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To paraphrase Barbara Mandrell and George Jones, I was Foundation fieldbus when Foundation fieldbus wasn’t cool.
Over the past 10 years, I’ve enjoyed learning and writing about its H1 and high-speed Ethernet (HSE) protocols’ improved data handling and networking capabilities. I cheered its early struggles as an underdog against older, hardwired, proprietary and more widespread networking protocols with “millions of nodes” in their installed bases. I watched as FF and its Fieldbus Foundation developed and launched its interoperability evaluation, compliance testing and certification procedures, its training facilities, and safety instrumented system (SIS) and other capabilities. And I was delighted when FF recently partnered with other electronic device description language-based (EDDL) technologies, including Profibus, HART and OPC, to jointly improve communications. Not surprisingly, FF has gained substantial momentum and now is implemented in more than 10,000 control systems and more than 600,000 fieldbus devices.
Unfortunately, time wounds all heels, and just as everything has its price, FF’s success also may be saddling it with some unexpected challenges. Perhaps it’s just a function of growth and size, but FF seems to be taking on some of the characteristics of its old, node-flexing, pre-Ethernet opponents. At its Feb. 22 general assembly meeting in Houston FF’s leadership stressed that FF was more than a digital replacement for 4-20 mA networking, and tried to recast it as an “infrastructure management” system or “process automation infrastructure” based on a troika of “business intelligence,” “open scalable integration” and “process integrity.”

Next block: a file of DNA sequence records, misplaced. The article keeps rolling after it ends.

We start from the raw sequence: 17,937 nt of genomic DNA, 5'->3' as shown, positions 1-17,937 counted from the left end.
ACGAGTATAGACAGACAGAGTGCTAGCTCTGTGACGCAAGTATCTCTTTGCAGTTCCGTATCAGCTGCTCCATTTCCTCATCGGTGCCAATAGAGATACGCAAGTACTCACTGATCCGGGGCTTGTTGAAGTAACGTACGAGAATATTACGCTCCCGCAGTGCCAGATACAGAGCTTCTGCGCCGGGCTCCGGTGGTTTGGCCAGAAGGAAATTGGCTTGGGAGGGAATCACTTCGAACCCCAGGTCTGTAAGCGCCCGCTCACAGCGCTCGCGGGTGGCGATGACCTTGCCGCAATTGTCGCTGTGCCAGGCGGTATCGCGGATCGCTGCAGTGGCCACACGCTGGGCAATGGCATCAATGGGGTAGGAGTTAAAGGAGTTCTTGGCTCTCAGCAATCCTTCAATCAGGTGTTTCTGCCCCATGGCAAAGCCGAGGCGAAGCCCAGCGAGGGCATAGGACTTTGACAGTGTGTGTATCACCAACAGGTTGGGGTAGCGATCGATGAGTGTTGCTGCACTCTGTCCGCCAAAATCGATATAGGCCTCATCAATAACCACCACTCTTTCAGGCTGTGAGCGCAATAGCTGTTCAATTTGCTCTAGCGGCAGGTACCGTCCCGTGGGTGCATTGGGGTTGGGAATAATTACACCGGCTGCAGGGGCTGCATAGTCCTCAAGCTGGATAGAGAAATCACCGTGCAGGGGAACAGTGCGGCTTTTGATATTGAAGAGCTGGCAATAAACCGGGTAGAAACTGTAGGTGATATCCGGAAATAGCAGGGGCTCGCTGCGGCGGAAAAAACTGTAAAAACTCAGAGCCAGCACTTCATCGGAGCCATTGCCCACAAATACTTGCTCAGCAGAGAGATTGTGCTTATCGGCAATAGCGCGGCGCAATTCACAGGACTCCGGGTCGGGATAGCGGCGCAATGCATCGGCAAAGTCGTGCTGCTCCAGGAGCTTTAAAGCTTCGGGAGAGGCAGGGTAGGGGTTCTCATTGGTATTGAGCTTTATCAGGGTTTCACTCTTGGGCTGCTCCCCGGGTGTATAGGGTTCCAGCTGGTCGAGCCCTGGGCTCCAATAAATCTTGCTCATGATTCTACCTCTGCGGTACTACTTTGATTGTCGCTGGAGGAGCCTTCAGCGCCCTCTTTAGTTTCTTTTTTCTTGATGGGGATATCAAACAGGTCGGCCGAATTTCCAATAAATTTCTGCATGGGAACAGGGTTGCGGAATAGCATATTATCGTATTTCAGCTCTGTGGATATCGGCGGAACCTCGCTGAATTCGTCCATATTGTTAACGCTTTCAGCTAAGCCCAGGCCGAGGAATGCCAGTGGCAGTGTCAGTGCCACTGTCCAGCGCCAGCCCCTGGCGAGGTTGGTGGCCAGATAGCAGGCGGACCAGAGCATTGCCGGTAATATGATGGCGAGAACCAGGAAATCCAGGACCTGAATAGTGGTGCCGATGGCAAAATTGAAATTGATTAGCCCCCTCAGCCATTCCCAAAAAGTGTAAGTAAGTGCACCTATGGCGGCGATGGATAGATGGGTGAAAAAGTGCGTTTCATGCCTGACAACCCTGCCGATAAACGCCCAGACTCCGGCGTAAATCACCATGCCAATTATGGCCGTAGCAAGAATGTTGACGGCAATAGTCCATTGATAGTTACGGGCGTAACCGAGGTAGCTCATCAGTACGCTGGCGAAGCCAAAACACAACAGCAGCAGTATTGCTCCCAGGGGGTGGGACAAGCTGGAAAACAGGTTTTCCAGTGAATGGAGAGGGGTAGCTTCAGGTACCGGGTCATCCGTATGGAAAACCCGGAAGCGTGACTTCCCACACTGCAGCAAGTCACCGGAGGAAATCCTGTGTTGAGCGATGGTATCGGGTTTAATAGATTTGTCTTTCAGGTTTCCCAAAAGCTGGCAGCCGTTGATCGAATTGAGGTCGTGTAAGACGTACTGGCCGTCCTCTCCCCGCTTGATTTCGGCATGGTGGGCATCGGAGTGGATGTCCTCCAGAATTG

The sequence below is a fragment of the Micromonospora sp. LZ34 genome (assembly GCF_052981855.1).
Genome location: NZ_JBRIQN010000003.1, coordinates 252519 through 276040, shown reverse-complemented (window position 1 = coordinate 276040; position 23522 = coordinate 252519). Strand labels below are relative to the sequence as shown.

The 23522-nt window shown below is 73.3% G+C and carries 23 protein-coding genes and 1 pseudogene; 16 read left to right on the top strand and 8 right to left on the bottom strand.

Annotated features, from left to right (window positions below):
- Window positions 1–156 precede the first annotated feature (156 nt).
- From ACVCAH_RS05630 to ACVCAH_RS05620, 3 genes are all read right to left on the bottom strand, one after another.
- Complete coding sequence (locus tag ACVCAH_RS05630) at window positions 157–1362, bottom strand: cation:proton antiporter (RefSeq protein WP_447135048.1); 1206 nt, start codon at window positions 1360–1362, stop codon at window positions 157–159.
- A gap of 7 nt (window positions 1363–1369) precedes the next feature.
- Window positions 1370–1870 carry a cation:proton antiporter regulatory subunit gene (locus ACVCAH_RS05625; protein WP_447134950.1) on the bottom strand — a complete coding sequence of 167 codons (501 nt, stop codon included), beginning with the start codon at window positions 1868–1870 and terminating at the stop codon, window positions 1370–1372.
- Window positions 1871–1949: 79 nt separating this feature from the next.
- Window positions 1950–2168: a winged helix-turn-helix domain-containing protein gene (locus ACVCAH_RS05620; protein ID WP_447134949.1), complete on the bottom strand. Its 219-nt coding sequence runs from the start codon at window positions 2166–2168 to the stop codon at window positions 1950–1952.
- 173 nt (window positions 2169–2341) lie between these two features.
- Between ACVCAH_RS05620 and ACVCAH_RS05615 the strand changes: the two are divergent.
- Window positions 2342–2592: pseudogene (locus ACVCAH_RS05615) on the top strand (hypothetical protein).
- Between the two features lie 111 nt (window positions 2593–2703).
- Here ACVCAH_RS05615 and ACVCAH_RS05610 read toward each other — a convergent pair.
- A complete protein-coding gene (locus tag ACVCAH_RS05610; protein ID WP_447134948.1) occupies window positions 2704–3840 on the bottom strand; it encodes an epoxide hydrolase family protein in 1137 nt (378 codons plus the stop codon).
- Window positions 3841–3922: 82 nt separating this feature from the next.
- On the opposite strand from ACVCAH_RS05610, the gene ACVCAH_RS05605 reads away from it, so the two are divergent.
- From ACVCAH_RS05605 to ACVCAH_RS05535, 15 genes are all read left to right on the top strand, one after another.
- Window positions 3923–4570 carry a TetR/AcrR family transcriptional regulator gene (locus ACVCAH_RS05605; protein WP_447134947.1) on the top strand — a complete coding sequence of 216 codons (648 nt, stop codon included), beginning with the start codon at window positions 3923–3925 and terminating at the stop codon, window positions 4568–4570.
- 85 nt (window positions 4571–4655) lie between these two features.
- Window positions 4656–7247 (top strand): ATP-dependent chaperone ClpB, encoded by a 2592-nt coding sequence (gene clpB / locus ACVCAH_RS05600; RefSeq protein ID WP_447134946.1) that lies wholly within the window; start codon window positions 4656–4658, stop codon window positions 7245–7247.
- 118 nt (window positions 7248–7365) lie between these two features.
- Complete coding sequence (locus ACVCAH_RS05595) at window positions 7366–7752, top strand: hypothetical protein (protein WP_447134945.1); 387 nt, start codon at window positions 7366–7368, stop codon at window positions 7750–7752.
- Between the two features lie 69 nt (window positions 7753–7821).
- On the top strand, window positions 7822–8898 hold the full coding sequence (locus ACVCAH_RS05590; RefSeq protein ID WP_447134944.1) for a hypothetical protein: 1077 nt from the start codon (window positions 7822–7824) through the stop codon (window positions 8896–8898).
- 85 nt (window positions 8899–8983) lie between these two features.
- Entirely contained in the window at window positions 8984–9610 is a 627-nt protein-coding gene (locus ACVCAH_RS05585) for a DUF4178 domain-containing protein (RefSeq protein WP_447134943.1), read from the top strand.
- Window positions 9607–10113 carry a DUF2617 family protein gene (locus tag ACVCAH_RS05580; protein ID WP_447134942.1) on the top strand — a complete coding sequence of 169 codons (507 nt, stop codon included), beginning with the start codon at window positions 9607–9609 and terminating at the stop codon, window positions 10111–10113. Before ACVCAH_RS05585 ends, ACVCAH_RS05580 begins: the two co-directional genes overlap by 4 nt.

This was followed by some of ARC Advisory Group’s eternally sunny projections, which claimed FF will go from making up two-thirds to three-quarters of “total shipments of fieldbus solutions for the process industries by communication protocol” by 2011. This narrowly defined study didn’t include the 4-20 mA and proprietary methods that dominated networking in the past and persist in most legacy applications now, or include the Ethernet-based protocols poised to dominate its future.
To be fair, I know installed nodes are important milestones for fieldbuses because they measure how far and wide it’s being adopted, but these totals have little use beyond superficial marketing. FF’s former foes used to stress their millions of nodes because they seemed to have few new innovations to offer, which is why FF shouldn’t rely on its growing market presence now. Specific improvements in specific applications are what matter to users—not total installed nodes, market shares, or commands to love a technology because it’s just so freakin’ omnipresent. Fortunately, FF’s recent meeting also featured some specific applications:
Given its end users’ needs, FF’s future task likely will be maintaining its usefulness as it integrates ever more closely with EDDL’s cooperative strategies, COTS Ethernet, and Internet-based and/or wireless networking. Maybe FF worries that it’s succeeding just in time to be overtaken. I think FF will continue to thrive if it focuses on it roots and stays hungry, though this can be hard to do when you’re well-fed.
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